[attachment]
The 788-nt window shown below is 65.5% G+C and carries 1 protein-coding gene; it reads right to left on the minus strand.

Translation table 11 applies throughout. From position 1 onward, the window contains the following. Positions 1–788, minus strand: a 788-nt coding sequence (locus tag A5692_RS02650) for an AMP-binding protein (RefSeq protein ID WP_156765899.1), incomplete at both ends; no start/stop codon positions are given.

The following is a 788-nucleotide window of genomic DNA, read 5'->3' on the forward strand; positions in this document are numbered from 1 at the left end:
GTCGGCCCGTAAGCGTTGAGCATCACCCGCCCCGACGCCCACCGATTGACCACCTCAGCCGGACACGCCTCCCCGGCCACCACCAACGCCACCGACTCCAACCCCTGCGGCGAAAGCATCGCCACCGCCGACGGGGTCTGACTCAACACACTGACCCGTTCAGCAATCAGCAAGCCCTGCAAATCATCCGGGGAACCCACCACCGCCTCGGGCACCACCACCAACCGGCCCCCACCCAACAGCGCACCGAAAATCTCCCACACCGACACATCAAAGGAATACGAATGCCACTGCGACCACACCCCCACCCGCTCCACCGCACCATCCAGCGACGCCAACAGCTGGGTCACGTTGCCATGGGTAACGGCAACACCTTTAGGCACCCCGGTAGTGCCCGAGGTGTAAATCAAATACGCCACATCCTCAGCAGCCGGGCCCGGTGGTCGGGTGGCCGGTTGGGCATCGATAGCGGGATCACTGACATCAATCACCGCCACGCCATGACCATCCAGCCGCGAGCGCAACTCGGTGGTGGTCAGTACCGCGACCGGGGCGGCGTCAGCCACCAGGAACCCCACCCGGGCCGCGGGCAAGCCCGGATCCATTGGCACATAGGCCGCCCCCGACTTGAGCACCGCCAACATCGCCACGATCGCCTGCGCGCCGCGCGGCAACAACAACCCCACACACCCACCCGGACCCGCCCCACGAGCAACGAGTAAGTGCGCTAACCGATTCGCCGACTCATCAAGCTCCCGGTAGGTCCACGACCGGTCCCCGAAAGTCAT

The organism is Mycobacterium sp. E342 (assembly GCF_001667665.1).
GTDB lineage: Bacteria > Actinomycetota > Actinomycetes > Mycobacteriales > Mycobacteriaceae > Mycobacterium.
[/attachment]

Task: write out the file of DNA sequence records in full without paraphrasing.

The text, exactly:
The 788-nt window shown below is 65.5% G+C and carries 1 protein-coding gene; it reads right to left on the minus strand.

Translation table 11 applies throughout. From position 1 onward, the window contains the following. Positions 1–788, minus strand: a 788-nt coding sequence (locus tag A5692_RS02650) for an AMP-binding protein (RefSeq protein ID WP_156765899.1), incomplete at both ends; no start/stop codon positions are given.

The following is a 788-nucleotide window of genomic DNA, read 5'->3' on the forward strand; positions in this document are numbered from 1 at the left end:
GTCGGCCCGTAAGCGTTGAGCATCACCCGCCCCGACGCCCACCGATTGACCACCTCAGCCGGACACGCCTCCCCGGCCACCACCAACGCCACCGACTCCAACCCCTGCGGCGAAAGCATCGCCACCGCCGACGGGGTCTGACTCAACACACTGACCCGTTCAGCAATCAGCAAGCCCTGCAAATCATCCGGGGAACCCACCACCGCCTCGGGCACCACCACCAACCGGCCCCCACCCAACAGCGCACCGAAAATCTCCCACACCGACACATCAAAGGAATACGAATGCCACTGCGACCACACCCCCACCCGCTCCACCGCACCATCCAGCGACGCCAACAGCTGGGTCACGTTGCCATGGGTAACGGCAACACCTTTAGGCACCCCGGTAGTGCCCGAGGTGTAAATCAAATACGCCACATCCTCAGCAGCCGGGCCCGGTGGTCGGGTGGCCGGTTGGGCATCGATAGCGGGATCACTGACATCAATCACCGCCACGCCATGACCATCCAGCCGCGAGCGCAACTCGGTGGTGGTCAGTACCGCGACCGGGGCGGCGTCAGCCACCAGGAACCCCACCCGGGCCGCGGGCAAGCCCGGATCCATTGGCACATAGGCCGCCCCCGACTTGAGCACCGCCAACATCGCCACGATCGCCTGCGCGCCGCGCGGCAACAACAACCCCACACACCCACCCGGACCCGCCCCACGAGCAACGAGTAAGTGCGCTAACCGATTCGCCGACTCATCAAGCTCCCGGTAGGTCCACGACCGGTCCCCGAAAGTCAT

The organism is Mycobacterium sp. E342 (assembly GCF_001667665.1).
GTDB lineage: Bacteria > Actinomycetota > Actinomycetes > Mycobacteriales > Mycobacteriaceae > Mycobacterium.